Musical Meaning and Human Values

Musical Meaning and Human Values

Keith Chapin
Lawrence Kramer
Copyright Date: 2009
Published by: Fordham University Press
Pages: 208
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  • Book Info
    Musical Meaning and Human Values
    Book Description:

    Musical understanding has evolved dramatically in recent years, principally through a heightened appreciation of musical meaning in its social, cultural, and philosophical dimensions. This collection of essays by leading scholars addresses an aspect of meaning that has not yet received its due: the relation of meaning in this broad humanistic sense to the shaping of fundamental values. The volume examines the open and active circle between the values and valuations placed on music by both individuals and societies, and the discovery, through music, of what and how to value.With a combination of cultural criticism and close readings of musical works, the contributors demonstrate repeatedly that to make music is also to make value, in every sense. They give particular attention to values that have historically enabled music to assume a formative role in human societies: to foster practices of contemplation, fantasy, and irony; to explore sexuality, subjectivity, and the uncanny; and to articulate longings for unity with nature and for moral certainty. Each essay in the collection shows, in its own way, how music may provoke transformative reflection in its listeners and thus help guide humanity to its own essential embodiment in the world.The range of topics is broad and developed with an eye both to the historical specificity of values and to the variety of their possible incarnations. The music is both canonical and noncanonical, old and new. Although all of it is classical,the contributors' treatment of it yields conclusions that apply well beyond the classical sphere. The composers discussed include Gabrieli, Marenzio, Haydn, Beethoven, Mendelssohn, Brahms, Wagner, Puccini, Hindemith, Schreker, and Henze.Anyone interested in music as it is studied today will find this volume essential reading.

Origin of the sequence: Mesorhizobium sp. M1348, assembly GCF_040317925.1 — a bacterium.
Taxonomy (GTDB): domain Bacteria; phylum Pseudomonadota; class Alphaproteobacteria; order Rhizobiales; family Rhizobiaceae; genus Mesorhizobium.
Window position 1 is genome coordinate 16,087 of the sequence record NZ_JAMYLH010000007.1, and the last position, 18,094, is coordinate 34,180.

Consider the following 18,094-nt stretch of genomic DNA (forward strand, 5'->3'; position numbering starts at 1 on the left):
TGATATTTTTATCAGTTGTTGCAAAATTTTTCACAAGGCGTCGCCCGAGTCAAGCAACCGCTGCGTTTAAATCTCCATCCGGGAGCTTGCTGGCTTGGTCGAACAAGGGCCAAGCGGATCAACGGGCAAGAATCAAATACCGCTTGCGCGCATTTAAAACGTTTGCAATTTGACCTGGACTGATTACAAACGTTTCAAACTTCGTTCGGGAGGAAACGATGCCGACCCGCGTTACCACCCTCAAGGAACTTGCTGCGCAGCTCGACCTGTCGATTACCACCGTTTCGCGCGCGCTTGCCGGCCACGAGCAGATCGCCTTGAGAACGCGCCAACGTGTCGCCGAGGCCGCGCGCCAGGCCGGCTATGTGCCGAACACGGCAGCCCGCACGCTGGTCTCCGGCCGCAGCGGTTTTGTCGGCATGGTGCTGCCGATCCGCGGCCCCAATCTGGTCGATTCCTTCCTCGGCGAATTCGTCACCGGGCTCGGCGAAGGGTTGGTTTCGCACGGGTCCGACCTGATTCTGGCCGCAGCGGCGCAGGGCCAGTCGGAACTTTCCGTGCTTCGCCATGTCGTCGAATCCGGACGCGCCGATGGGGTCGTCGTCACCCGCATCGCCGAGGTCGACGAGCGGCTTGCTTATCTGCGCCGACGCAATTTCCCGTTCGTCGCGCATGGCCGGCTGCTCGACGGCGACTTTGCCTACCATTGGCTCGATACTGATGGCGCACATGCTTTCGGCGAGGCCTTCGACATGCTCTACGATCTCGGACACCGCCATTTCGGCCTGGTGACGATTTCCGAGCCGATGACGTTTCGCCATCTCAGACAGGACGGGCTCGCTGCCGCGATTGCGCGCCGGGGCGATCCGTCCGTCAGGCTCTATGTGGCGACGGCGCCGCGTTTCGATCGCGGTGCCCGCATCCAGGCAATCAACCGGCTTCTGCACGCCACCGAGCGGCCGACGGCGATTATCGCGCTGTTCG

eISBN: 978-0-8232-4681-6
    Subjects: Philosophy

Table of Contents

  1. Front Matter
    (pp. i-iv)
  2. Table of Contents
    (pp. v-vi)
  3. List of Examples and Figures
    (pp. vii-xii)
    (pp. 1-9)
    Lawrence Kramer

    As Wagner’s Tristan and Isolde discovered, there is a great deal to be said about the little wordand. To speak of musical meaning and human values might be to ask how these things, in any of their numerous varieties, reinforce or oppose one another—or, rather, reinforceandoppose one another: the ambiguity of music as cosmic or natural harmony and as siren song is as durable as music itself. To speak of musical meaning and human values might be to ask how music expresses values per se or reflects their historical being. Or it might be to ask...

  5. CHAPTER 1 Due Rose, Due Volte: A Study of Early Modern Subjectivities
    (pp. 10-31)
    Susan McClary

    Modernism comes in many guises. In the early twenty-first century, we are most likely to associate the word with the recent postmodernist turn, with cultural upheavals a hundred years ago, or with the radical questioning of Enlightenment values entailed in the emergence of Romanticism. Pushing the term even further back, many humanities disciplines now refer to the late sixteenth and early seventeenth centuries as the “early modern” period. In musicology, however, the widespread use of period terms such as “Renaissance” and “Baroque” (themselves problematically borrowed from other disciplines and applied somewhat arbitrarily to music) has made it difficult to perceive...

  6. CHAPTER 2 Sublime Experience and Ironic Action: E. T. A. Hoffmann and the Use of Music for Life
    (pp. 32-58)
    Keith Chapin

    Try as he would, E. T. A. Hoffmann never lived exactly the life he wished. In a well-known “Highly Random Thought” fromKreisleriana, one finds a motif that Hoffmann often varied in his literature and letters: “What artist has ever troubled himself with the political events of the day? He has always lived in his art alone, and only in it did he stride through life.” Hoffmann, it would seem, looked away from politics and worldly action. If he ever did dabble with the rabble, it was only because the Napoleonic Wars forced him to do so. Thus the less-than-random...

  7. CHAPTER 3 The Devoted Ear: Music as Contemplation
    (pp. 59-78)
    Lawrence Kramer